UK broadcasters heed to pleas and will stop using 'BAME' acronym

A number of major UK broadcasters have committed to avoid using the acronym BAME following recommendations from an industry report published by the Sir Lenny Henry Centre for Media Diversity (LHC).

BAME, which stands for black, Asian and minority ethnic, has been widely used as a catch-all in discussions relating to race and inclusion, but has faced criticism over its lack of nuance.

The BBC, ITV, Channel 4, Channel 5 and its parent company, Viacom CBS UK, have all agreed to avoid using the term in their editorial news content and corporate communications.

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ITN said it will move away from using the acronym in "newsrooms and corporate communications".

The centre named after Sir Lenny Henry published the report.The centre named after Sir Lenny Henry published the report.
The centre named after Sir Lenny Henry published the report.

The broadcasters hope the move will inspire similar action across the creative industries.

The authors of the report from the LHC said: "We believe that, while there can still be utility in the use of collective terms, the priority should always be to ensure clear and simple communication that is trusted by audiences.

"We hope that our report will help broadcasters to achieve this, and, as language develops, they regularly revisit this and related issues."

The listed authors of the document - which draws on interviews with journalists, academics, audience focus groups and more - are Sarita Malik, Marcus Ryder, Stevie Marsden, Robert Lawson and Matt Gee.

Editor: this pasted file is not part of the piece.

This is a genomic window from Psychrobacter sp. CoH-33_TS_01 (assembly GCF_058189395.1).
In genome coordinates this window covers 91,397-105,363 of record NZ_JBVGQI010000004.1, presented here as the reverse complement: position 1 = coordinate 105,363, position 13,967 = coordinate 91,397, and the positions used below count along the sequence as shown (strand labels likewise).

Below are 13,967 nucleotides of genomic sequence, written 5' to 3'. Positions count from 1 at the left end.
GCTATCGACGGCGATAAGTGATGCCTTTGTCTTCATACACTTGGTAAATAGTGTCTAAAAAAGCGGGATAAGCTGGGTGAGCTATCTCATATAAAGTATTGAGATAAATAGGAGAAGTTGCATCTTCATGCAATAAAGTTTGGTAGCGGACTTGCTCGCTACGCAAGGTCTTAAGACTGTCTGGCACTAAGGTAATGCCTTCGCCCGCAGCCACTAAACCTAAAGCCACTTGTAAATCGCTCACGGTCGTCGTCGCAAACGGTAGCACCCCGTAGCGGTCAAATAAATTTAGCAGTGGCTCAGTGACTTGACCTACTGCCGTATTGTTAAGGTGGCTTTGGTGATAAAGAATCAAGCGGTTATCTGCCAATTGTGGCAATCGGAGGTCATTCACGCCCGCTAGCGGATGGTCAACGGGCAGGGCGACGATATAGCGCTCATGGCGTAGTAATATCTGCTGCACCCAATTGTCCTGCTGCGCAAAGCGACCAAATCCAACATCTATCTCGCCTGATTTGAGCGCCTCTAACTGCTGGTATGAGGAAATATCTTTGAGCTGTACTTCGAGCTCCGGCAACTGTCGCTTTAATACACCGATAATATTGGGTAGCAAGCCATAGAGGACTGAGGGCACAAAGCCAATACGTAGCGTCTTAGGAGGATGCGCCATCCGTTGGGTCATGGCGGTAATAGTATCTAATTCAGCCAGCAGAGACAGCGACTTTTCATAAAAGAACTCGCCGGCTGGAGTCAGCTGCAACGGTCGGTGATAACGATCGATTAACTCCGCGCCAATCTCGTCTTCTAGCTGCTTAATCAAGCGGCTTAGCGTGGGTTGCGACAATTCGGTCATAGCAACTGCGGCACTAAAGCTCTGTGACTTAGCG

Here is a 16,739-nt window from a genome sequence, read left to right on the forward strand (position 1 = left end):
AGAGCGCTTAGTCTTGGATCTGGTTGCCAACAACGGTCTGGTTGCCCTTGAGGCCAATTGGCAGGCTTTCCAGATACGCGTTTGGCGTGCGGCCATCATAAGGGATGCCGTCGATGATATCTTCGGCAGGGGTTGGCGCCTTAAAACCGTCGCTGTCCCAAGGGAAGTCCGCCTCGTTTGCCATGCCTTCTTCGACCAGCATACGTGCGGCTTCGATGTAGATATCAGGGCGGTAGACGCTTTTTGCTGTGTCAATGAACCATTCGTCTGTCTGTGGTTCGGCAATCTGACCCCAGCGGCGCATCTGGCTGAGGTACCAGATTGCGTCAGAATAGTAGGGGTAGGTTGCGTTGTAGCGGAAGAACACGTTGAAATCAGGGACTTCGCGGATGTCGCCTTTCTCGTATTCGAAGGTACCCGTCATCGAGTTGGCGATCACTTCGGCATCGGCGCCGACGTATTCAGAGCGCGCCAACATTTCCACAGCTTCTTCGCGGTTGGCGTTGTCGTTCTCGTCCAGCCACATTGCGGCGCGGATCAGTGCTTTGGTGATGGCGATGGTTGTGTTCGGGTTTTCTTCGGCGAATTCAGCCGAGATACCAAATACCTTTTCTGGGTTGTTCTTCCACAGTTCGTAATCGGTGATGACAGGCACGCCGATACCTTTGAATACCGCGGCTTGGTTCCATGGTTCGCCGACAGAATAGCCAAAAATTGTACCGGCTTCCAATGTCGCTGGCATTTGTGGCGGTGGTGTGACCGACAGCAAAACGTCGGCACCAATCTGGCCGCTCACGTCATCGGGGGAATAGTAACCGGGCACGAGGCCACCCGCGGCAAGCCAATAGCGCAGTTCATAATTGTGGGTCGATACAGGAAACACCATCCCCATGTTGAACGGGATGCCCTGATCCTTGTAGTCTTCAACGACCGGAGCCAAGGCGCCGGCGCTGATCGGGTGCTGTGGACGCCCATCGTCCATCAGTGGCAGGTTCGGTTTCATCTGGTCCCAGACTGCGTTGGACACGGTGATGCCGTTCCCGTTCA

BAME, which is not used widely outside the UK, has its roots in the anti-racist movement in the 1970s and, according to the report, has become "the preferred dominant term" to describe non-white groups, especially since 2020.

The report says the acronym should never be used verbally and generally recommends against its use in writing.

The term, however, can be used in reported speech but should always be written out in full to ensure against the "homogenising of all 'non-white' ethnic groups".

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Miranda Wayland, BBC head of creative and workforce diversity and inclusion, said: "We're proud to have collaborated with our broadcasting partners and the Sir Lenny Henry Centre for Media Diversity on this important work.

"Ensuring that the rich and complex lived experiences of individual ethnic groups are accurately reflected and truthfully portrayed on air and properly recognised in our workplace speaks to our ongoing commitment and investment in greater inclusion."

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